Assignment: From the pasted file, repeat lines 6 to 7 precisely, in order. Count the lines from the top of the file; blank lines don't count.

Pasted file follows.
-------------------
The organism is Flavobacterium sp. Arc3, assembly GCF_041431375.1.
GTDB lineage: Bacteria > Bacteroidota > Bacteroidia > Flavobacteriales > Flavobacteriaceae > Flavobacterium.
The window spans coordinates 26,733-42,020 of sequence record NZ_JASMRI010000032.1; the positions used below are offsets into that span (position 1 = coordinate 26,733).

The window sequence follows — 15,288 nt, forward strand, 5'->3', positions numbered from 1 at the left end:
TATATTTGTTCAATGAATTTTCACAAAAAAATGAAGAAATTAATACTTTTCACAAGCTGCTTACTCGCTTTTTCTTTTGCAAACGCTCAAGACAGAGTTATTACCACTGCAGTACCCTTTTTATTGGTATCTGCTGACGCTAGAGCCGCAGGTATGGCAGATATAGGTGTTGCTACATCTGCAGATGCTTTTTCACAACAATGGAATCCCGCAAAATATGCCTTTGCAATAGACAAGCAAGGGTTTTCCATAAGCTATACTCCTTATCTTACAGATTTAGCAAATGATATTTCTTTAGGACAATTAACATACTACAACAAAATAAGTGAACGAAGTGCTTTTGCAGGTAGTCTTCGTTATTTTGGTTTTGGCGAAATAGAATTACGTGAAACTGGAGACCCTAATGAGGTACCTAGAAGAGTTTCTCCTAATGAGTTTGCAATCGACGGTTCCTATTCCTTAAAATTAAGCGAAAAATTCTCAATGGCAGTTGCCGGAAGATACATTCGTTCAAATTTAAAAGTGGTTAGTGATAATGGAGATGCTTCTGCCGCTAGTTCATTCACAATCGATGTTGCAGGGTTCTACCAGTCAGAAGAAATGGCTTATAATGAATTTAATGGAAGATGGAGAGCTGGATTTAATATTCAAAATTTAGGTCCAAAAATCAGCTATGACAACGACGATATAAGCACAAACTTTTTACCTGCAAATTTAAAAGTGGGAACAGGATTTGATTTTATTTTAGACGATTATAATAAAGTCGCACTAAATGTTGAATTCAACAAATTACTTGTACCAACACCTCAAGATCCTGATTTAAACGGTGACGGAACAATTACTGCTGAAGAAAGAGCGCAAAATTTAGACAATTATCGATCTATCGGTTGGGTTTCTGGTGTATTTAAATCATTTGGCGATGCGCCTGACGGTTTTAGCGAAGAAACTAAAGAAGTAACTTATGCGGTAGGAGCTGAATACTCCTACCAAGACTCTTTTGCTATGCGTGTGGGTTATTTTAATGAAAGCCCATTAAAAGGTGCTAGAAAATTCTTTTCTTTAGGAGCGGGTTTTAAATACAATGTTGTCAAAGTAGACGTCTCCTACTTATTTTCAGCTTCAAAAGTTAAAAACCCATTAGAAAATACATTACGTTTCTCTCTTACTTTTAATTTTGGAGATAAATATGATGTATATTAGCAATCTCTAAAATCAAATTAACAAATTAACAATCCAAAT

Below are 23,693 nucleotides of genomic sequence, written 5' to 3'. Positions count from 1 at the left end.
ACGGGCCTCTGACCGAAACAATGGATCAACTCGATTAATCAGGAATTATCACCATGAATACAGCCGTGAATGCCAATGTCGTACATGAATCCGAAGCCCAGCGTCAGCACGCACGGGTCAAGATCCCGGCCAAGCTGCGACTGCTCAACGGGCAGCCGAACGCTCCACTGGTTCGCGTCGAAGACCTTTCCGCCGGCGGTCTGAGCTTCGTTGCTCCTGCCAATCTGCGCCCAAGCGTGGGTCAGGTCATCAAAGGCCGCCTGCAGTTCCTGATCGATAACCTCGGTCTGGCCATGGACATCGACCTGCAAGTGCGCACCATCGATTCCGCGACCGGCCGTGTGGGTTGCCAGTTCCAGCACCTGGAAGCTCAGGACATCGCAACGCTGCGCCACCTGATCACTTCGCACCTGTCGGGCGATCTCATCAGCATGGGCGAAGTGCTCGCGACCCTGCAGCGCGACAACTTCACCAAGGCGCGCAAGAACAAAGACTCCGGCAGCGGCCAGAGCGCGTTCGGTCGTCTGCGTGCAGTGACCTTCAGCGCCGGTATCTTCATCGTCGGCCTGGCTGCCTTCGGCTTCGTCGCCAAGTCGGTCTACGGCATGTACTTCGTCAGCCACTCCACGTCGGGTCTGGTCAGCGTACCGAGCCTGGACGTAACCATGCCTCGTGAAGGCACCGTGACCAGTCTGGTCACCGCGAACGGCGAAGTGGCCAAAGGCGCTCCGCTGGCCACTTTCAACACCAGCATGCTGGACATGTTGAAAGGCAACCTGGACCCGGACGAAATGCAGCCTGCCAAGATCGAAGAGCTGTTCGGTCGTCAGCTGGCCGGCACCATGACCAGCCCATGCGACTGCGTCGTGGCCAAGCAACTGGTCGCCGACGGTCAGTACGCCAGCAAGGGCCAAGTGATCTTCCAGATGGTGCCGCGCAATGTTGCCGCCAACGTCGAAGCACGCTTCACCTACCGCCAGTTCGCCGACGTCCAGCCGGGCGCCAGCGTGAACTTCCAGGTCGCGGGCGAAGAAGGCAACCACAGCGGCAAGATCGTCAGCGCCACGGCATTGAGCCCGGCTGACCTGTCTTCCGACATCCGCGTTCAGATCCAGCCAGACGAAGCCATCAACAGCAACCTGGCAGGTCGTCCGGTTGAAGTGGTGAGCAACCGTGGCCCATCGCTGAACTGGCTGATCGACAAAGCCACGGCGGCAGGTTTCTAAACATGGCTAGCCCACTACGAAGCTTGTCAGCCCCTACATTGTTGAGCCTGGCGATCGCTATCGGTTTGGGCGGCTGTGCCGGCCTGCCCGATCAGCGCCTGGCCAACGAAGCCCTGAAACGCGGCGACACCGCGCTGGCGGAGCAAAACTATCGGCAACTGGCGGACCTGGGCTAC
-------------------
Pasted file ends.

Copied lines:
Below are 23,693 nucleotides of genomic sequence, written 5' to 3'. Positions count from 1 at the left end.
ACGGGCCTCTGACCGAAACAATGGATCAACTCGATTAATCAGGAATTATCACCATGAATACAGCCGTGAATGCCAATGTCGTACATGAATCCGAAGCCCAGCGTCAGCACGCACGGGTCAAGATCCCGGCCAAGCTGCGACTGCTCAACGGGCAGCCGAACGCTCCACTGGTTCGCGTCGAAGACCTTTCCGCCGGCGGTCTGAGCTTCGTTGCTCCTGCCAATCTGCGCCCAAGCGTGGGTCAGGTCATCAAAGGCCGCCTGCAGTTCCTGATCGATAACCTCGGTCTGGCCATGGACATCGACCTGCAAGTGCGCACCATCGATTCCGCGACCGGCCGTGTGGGTTGCCAGTTCCAGCACCTGGAAGCTCAGGACATCGCAACGCTGCGCCACCTGATCACTTCGCACCTGTCGGGCGATCTCATCAGCATGGGCGAAGTGCTCGCGACCCTGCAGCGCGACAACTTCACCAAGGCGCGCAAGAACAAAGACTCCGGCAGCGGCCAGAGCGCGTTCGGTCGTCTGCGTGCAGTGACCTTCAGCGCCGGTATCTTCATCGTCGGCCTGGCTGCCTTCGGCTTCGTCGCCAAGTCGGTCTACGGCATGTACTTCGTCAGCCACTCCACGTCGGGTCTGGTCAGCGTACCGAGCCTGGACGTAACCATGCCTCGTGAAGGCACCGTGACCAGTCTGGTCACCGCGAACGGCGAAGTGGCCAAAGGCGCTCCGCTGGCCACTTTCAACACCAGCATGCTGGACATGTTGAAAGGCAACCTGGACCCGGACGAAATGCAGCCTGCCAAGATCGAAGAGCTGTTCGGTCGTCAGCTGGCCGGCACCATGACCAGCCCATGCGACTGCGTCGTGGCCAAGCAACTGGTCGCCGACGGTCAGTACGCCAGCAAGGGCCAAGTGATCTTCCAGATGGTGCCGCGCAATGTTGCCGCCAACGTCGAAGCACGCTTCACCTACCGCCAGTTCGCCGACGTCCAGCCGGGCGCCAGCGTGAACTTCCAGGTCGCGGGCGAAGAAGGCAACCACAGCGGCAAGATCGTCAGCGCCACGGCATTGAGCCCGGCTGACCTGTCTTCCGACATCCGCGTTCAGATCCAGCCAGACGAAGCCATCAACAGCAACCTGGCAGGTCGTCCGGTTGAAGTGGTGAGCAACCGTGGCCCATCGCTGAACTGGCTGATCGACAAAGCCACGGCGGCAGGTTTCTAAACATGGCTAGCCCACTACGAAGCTTGTCAGCCCCTACATTGTTGAGCCTGGCGATCGCTATCGGTTTGGGCGGCTGTGCCGGCCTGCCCGATCAGCGCCTGGCCAACGAAGCCCTGAAACGCGGCGACACCGCGCTGGCGGAGCAAAACTATCGGCAACTGGCGGACCTGGGCTAC